Two years ago, Google honoured yesteryear Hindi film actress Nutan with a Google Doodle on 4 June, which would have been her 81st birthday.
It was hard to sum up her genius in a single portrait, and so we depicted four distinct expressions,” Google said in a statement.
The image reflects her expressions as a conflicted murderess from Bandini, the anguished untouchable from Sujata, the hell-raising orphan from Seema — all memorable characters played by Nutan, who was known for communicating complex emotions using only facial expressions and body language rather than dialogue, the statement read.
Her faces fill up for the “oo” in Google
Nutan was the eldest daughter of Kumarsen and Shobana Samarth. Educated in Europe, she imbibed the influences of both Indian and Western cultures. Apart from a graceful figure, Nutan was gifted with one of the most camera-friendly faces in the industry. According to late Subrata Mitra, a cinematographer acclaimed for his work in Satyajit Ray’s Apu trilogy, Nutan appeared photogenic from every angle.
After the trinity of Bollywood’s unique divas of the 1950s, Nargis, Madhubala and Meena Kumari, the actress who enacted the most memorable roles of different genres with unmistakable conviction was Nutan. She did several women-centric films which revolved entirely around her character, and that was when the male actors dominated the silver screen, with her distinct, groundbreaking style. She raised them to the status of all-time classics on the strength of her sublime acting. Nutan immersed herself in the character so well that each movement, gesture, glance and word uttered by her remains etched in the mind, long after the audience leave the cinemas. Her eyes conveyed more than a thousand words.
Her performance in Bandini ranks as among the five best ever in the Hindi cinema (alongside Meena Kumari’s Saahib Bibi Aur Ghulam, Nargis’s Mother India, Waheeda’s Guide and Shabana’s Arth).
Just three of her films—Seema (1955), Sujata (1959) and Bandini (1963)—will ensure her a place among the best actresses of India. Besides compelling melodrama, depths of emotions dripping with pathos, melancholy and overwhelming sense of loss, these films narrated believable stories, which offer an insight into the multilayered characters that touch our hearts, as well as flag serious social issues of their time.
In the song “Ab Ke Baras Bhejo” sung in deep, evocative voice by Asha Bhosle, Nutan’s face looks like a kaleidoscope expressing so many tumultuous emotions. At times, her eerie silence is more expressive than words.
There was a serene cool–headedness to Nutan’s personality which placed her miles ahead of the other screen queens who made a crying virtue of over-emotionalism. While Meena Kumari seemed steeped in the ethos of tragedy, Nargis always projected an impulsive facial expression, Geeta Bali had an eternal orphaned look and Madhubala was the divine beauty. None of these celluloid heavyweights could be imagined in the midst of true realism or pragmatism. They lived life on the steep side of romantic illusion.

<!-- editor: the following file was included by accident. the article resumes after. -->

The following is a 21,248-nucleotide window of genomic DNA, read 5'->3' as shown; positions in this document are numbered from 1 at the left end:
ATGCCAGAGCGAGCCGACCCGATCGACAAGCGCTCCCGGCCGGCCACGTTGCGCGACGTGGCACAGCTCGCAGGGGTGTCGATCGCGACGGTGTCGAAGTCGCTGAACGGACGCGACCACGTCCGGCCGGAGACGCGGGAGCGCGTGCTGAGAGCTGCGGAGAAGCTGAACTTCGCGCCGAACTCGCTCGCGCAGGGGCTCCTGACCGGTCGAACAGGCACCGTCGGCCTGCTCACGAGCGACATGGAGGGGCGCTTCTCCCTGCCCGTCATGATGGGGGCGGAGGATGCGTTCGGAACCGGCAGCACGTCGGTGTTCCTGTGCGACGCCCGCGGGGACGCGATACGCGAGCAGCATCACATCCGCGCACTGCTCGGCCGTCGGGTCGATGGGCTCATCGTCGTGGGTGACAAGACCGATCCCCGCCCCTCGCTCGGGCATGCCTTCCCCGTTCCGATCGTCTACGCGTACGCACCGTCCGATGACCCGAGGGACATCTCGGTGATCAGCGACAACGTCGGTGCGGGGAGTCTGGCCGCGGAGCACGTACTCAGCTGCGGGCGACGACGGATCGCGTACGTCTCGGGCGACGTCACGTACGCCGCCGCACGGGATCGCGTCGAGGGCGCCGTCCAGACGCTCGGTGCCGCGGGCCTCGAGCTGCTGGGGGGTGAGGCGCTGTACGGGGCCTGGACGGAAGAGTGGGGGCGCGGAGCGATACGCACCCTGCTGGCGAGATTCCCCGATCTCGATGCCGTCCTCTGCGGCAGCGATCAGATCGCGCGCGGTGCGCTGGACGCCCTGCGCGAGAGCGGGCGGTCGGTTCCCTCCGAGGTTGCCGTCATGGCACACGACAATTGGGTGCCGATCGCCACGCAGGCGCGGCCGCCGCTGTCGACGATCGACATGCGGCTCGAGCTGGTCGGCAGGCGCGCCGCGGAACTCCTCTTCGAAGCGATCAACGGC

As is typical of most celluloid greats, Nutan was at her emotive best when given, the least spoken lines. Who can forget the wordless sequence in Bandini when Kalyani mixes poison in her tormentor’s tea? Or the sequence in Sujata where the Harijan girl seeks inadequate shelter during pouring rain under Gandhiji’s statue? Or the long singular song sequence when Sunil Dutt sings, ‘Jalte hain jiske liye’ to Nutan over the phone? As tears fall silently over the receiver, you can hear the sound of the breaking heart over the line.
Though popular as the ‘Queen of emotions,’ she was equally effective in breezy musicals and comedies such as ‘Dilli ka thug,’ ‘Dil hi to hai’ and ‘Tere ghar ke samne.’
There was only one heroine, opined a leading filmmaker, who looked equally attractive in a ghagra-choli and a bathing suit – Sharmila Tagore. Boldly breaking free from the image of a saree confined devi in her heyday, Nutan too tried both successfully. This is where Nutan scored among the splendid sextet of all- time great actresses from the ’50s. Whenever it occurred, the audience was not the least offended by Nutan’s ‘devi’ations. She inspired a subtle, undefinable confidence among viewers. They trusted her to do her best in the worst of circumstances. Nothing she did up on the screen could be considered aesthetically wrong. She has been a real icon of Indian cinema for over four decades.
She won five Filmfare Awards for Best Actress and this record was held by her for nearly 30 years until her niece, Kajol matched it in 2011. She also won one more award for Supporting Actress for her role in Meri Jung.
Further referring to her lovable screen presence, Lata Mangeshkar, who was the actress’ constant playback singer, had singled out Nutan as the only actress who looked fully convincing in providing lip synch to the songs.
The other notable films in her career have been Paying Guest, Anari, Chhalia, Sone Ki Chidiya, Milan, Saraswati Chandra, Saudagar, Main Tulsi Tere Angan Ki and Naam.
Hindi cinema lovers still cannot forget that beautiful smile and expressive eyes that lit up the screen. May be even the Almighty had been smitten by her smile and she made an early exit at an age of only 54.
Nutan remains my all time favourite actress of Hindi Film Industry.
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